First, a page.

cOPS measure the offnsive productivity of a player card.  First you take the “vs” result then add to it the value of each hit (1-1b, 2-2b, 3-3b, 4-HR). Then subtract the walks & hbp and divide by possible results.  COPSL is vs Left Handed Pitching, COPSR is vs Right Handed Pitching.  WCOPS is the overall offensive value of the card weighted towards actual usage.  You will face more right handed pitching then left handed pitching so wCOPS is weighted a higher percentage towards the Right side.

COPS of .900+ is top notch.  These are your run producers.  Bat these players 3-5 in your line-up.  If your batter has a low COPS but high vsLH or vsRH rating bat them 1-2. These players will get on base more often than others to be driven in by your higher COPS rated batters.


For pitchers vs LH and vs RH are basically the same as for batters.  It is all the 1b, 2b, and Walk results of a pitcher card added together.  The lower the number the better chance the picther has of making an out.

However just adding the numbers up doesn’t take into account infield range, outfield range, and deep drive results.  Don’t batter’s reach base from those as well?

The answer is yes they do.  So I introduced PvL, PvR, and PvB. PvL is vs Left Handed Batter, PvR is vs Right Handed Batters, PvB is the overall value of a pitcher card taking into account the # of lefthanded, right handed, and switch hitters in the game.

The “Pv” rating (Pitcher vs.) rating takes into account the number of range plays and deep drives and other situtational ratings like jam, on, off on a player card and calculates how many of those will result in a hit and how many will result in an out. The result is an amount rounded to the nearest whole number.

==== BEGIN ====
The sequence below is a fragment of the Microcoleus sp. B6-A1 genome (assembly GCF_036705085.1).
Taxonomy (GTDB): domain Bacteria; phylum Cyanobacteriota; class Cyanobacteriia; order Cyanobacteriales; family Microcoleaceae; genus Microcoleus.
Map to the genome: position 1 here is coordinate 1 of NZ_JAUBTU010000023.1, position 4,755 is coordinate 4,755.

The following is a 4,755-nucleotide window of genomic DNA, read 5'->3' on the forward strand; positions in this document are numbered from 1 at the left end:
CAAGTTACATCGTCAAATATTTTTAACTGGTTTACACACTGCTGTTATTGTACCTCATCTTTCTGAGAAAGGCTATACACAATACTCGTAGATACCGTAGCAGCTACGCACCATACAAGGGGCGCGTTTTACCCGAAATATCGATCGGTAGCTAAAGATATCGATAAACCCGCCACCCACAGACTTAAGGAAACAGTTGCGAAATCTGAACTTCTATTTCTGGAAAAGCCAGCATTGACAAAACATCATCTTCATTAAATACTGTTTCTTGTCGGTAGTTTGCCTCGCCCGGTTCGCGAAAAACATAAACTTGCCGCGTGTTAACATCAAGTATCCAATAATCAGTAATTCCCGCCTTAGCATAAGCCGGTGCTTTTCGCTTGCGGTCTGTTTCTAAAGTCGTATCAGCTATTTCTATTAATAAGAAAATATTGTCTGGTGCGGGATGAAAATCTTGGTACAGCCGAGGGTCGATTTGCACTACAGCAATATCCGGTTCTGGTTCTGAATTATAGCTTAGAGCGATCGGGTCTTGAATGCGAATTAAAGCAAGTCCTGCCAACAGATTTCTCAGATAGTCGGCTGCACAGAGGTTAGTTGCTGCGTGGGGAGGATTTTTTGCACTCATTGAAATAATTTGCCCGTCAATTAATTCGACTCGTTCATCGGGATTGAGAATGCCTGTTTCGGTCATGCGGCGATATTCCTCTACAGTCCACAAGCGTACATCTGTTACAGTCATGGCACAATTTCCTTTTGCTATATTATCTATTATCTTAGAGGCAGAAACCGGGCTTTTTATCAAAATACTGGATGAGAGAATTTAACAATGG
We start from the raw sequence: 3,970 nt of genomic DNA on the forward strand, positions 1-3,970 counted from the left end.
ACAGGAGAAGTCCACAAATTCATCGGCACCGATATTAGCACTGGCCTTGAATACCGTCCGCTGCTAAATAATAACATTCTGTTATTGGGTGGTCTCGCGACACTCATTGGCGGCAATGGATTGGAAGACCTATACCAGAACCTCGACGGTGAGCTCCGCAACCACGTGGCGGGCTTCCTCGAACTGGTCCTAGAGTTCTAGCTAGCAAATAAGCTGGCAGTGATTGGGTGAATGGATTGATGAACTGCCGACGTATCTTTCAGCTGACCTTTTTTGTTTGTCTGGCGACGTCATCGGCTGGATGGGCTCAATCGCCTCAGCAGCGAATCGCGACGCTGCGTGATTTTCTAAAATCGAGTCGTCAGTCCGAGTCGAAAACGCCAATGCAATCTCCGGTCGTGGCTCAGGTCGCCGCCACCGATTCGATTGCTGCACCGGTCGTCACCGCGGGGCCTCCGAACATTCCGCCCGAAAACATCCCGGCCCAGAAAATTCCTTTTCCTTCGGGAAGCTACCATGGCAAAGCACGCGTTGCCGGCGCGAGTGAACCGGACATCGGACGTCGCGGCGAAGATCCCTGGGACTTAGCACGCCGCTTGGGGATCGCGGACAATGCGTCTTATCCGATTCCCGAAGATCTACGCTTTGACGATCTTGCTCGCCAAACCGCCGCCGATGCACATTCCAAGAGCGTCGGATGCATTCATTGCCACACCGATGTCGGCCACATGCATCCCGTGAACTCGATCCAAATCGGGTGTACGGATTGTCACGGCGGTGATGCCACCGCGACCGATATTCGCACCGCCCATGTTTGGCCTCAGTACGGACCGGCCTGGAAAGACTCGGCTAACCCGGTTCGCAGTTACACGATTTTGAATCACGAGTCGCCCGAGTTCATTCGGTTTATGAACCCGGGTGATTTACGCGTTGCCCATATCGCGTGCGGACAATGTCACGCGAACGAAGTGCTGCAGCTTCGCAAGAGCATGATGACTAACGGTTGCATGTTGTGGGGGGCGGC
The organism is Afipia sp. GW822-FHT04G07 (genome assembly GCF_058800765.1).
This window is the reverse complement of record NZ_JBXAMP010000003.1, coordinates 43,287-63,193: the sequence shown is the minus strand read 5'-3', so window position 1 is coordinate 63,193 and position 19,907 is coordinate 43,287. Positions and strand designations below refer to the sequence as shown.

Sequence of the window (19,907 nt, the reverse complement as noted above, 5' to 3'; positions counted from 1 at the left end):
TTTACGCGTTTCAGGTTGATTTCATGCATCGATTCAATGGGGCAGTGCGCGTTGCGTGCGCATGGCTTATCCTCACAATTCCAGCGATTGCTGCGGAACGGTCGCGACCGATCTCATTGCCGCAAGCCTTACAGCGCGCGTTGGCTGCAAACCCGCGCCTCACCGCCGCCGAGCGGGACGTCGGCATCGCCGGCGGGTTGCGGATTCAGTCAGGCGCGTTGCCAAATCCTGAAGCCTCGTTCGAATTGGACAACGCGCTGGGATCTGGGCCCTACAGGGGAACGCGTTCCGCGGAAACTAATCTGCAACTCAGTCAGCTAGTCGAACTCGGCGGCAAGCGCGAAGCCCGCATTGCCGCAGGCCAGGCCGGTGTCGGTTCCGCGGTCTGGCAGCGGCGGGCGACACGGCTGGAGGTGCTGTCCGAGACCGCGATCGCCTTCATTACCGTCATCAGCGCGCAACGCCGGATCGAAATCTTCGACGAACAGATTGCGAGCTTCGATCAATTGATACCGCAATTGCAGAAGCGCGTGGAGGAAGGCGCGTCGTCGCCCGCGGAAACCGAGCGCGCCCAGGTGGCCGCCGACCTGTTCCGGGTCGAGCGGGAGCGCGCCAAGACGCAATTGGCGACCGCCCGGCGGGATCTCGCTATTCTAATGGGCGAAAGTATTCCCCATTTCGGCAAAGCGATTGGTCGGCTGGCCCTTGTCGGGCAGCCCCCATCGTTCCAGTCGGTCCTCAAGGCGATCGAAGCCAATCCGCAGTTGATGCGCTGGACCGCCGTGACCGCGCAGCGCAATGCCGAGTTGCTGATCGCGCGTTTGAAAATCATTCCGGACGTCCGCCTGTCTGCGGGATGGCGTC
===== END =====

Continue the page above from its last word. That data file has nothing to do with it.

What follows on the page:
This number gives you a better idea of how many times on a pitcher card will the batter reach base safely.  The lower the number the more effective the pitcher.

A PvB rating below 100 is a top of the line starter an ACE.  100-120 is an effective starter.

For relief pitchers below 80 is lights out! 80-100 is solid. 100-120 is effective. 150+ mop up guy.

Keep in mind PvB is an overall rating.  In  a bullpen relief situation I prefer to use PvL and PvR  since I can prepare for the handedness of the upcoming batters.  The situation does allow for a pinch hitter but if the PvB rating good your fans may not second guess your decision.


Written by Dom

January 19, 2013 at 12:55 pm

Posted in Uncategorized